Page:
- It is okay to say no and set boundaries: Feeling the need to prove oneself can result in the urge to say ‘yes’ – yes to every new project that may improve your skills as a researcher or clinician, yes to speaking on diversity issues in your department, or yes to committee service simply to bring a diverse voice to the table. Indeed, there is extra emotional, physical, psychological, and intellectual labor involved when you try to enter a homogenous field. However, trying to be everything to everyone can ultimately dilute the quality of your work and do more harm than good.
- Genuine humility is different than feeling like an imposter: Even with certain lived experiences, there are limitations to our knowledge. Acknowledge this, own it, and ask for help when needed.
- Pay it forward: When I decided to pursue clinical psychology as a career, I did not personally know any South Asian women in this field. This initially amplified my feelings of imposter syndrome. Who was I supposed to look to as a role model? Given these experiences, I find it deeply rewarding to connect with others who are in the early stages of their graduate degree. I may not have had mentors who looked like me, but I had mentors who challenged me to find my voice. It is not always possible to repay such acts, but you can pay it forward. An honest conversation about the trials and tribulations of impostorism as an ethnic or racial minority can be quite powerful for others struggling with these feelings.
We want to hear from you!
- What have your experiences been with imposter syndrome?
- Are there strategies you have found particularly helpful for coping?
- What are your thoughts on this topic?
Please share your thoughts below in the comments section!
Clance, P. R., & Imes, S. A. (1978). The imposter phenomenon in high achieving women: Dynamics and therapeutic intervention. Psychotherapy: Theory, Research & Practice, 15(3), 241-247. http://dx.doi.org/10.1037/h0086006
Cokley, K., McClain, S., Enciso, A.. & Martinez, M. (2013). An Examination of the Impact of Minority Status Stress and Impostor Feelings on the Mental Health of Diverse Ethnic Minority College Students. Journal of Multicultural Counseling and Development, 41(2), 82-95. https://doi.org/10.1002/j.2161-1912.2013.00029.x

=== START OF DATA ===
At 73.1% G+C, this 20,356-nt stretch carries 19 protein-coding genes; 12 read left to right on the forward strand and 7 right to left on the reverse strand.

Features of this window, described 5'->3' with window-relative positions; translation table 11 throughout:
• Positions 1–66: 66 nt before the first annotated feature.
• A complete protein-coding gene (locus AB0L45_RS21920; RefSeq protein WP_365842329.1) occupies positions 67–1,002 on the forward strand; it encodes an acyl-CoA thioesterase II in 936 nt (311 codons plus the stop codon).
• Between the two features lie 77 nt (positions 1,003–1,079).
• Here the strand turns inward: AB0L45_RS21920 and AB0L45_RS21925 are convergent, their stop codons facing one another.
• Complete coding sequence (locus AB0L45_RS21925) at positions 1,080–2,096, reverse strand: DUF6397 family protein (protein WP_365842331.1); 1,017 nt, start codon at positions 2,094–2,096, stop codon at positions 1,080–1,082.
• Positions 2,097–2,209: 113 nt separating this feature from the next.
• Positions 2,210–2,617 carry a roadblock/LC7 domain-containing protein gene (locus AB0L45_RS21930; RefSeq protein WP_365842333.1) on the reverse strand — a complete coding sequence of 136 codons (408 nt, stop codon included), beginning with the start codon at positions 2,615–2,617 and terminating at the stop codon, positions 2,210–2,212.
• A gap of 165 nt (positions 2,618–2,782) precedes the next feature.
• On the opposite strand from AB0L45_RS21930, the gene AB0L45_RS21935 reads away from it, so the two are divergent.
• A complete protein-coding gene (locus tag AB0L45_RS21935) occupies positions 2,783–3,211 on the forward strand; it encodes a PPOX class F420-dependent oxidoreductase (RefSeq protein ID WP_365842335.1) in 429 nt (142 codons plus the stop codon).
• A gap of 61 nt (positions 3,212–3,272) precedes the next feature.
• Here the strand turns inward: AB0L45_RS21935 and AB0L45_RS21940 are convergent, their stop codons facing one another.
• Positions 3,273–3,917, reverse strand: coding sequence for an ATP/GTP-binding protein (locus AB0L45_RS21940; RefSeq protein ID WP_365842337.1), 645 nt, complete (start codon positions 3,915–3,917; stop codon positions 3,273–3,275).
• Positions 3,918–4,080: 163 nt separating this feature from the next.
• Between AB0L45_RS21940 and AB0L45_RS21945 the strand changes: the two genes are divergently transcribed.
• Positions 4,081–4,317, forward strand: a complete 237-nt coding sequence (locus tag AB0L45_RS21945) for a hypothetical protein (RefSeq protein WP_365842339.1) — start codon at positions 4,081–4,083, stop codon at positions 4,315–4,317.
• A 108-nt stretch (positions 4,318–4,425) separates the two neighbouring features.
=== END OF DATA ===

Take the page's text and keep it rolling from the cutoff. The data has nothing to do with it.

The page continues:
Cokley, K., Smith, L., Bernard, D., Hurst, A., Jackson, S., Stone, S., . . . Roberts, D. (2017). Impostor feelings as a moderator and mediator of the relationship between perceived discrimination and mental health among racial/ethnic minority college students. Journal of Counseling Psychology, 64(2), 141-154. http://dx.doi.org/10.1037/cou0000198
Revuluri. S. (2018, October 4). How to Overcome Impostor Syndrome. The Chronicle of Higher Education. Retrieved from https://www.chronicle.com/article/How-to-Overcome-Impostor/244700.
Wong, K. (2018, June 12). Dealing With Impostor Syndrome When You’re Treated as an Impostor. The New York Times. Retrieved from https://www.nytimes.com/2018/06/12/smarter-living/dealing-with-impostor-syndrome-when-youre-treated-as-an-impostor.html.
Below, are some podcasts that may be of interest. We hope you enjoy these and look forward to hearing your thoughts on the topic!
Mentoring Hour for Students of Color Applying to Doctoral Programs
Joy Zelinski Marquez and Farzana Saleem help prospective students think through program considerations that are salient to students of color (e.g., geography, culture and climate) and increase awareness about different types of psychology programs, admissions criteria and opportunities to study multicultural issues. (Web chat recorded May 2016)
Mental Health of High-Achieving Students of Color
Kevin Cokley, PhD, describes his new research on perceived discrimination, impostor feelings, and the mental health of high-achieving students of color. Cokley is director of the Institute for Urban Policy Research and Analysis, a professor of counseling psychology and African and African diaspora studies and a faculty affiliate of the Center for African and African American Studies at the University of Texas-Austin. (Recorded December 2014)
Additional podcasts on graduate school, careers and additional hot topics can be found here.
We hope that you have enjoyed reading the latest ‘CARED Perspectives’ post. Check out these other articles in the series: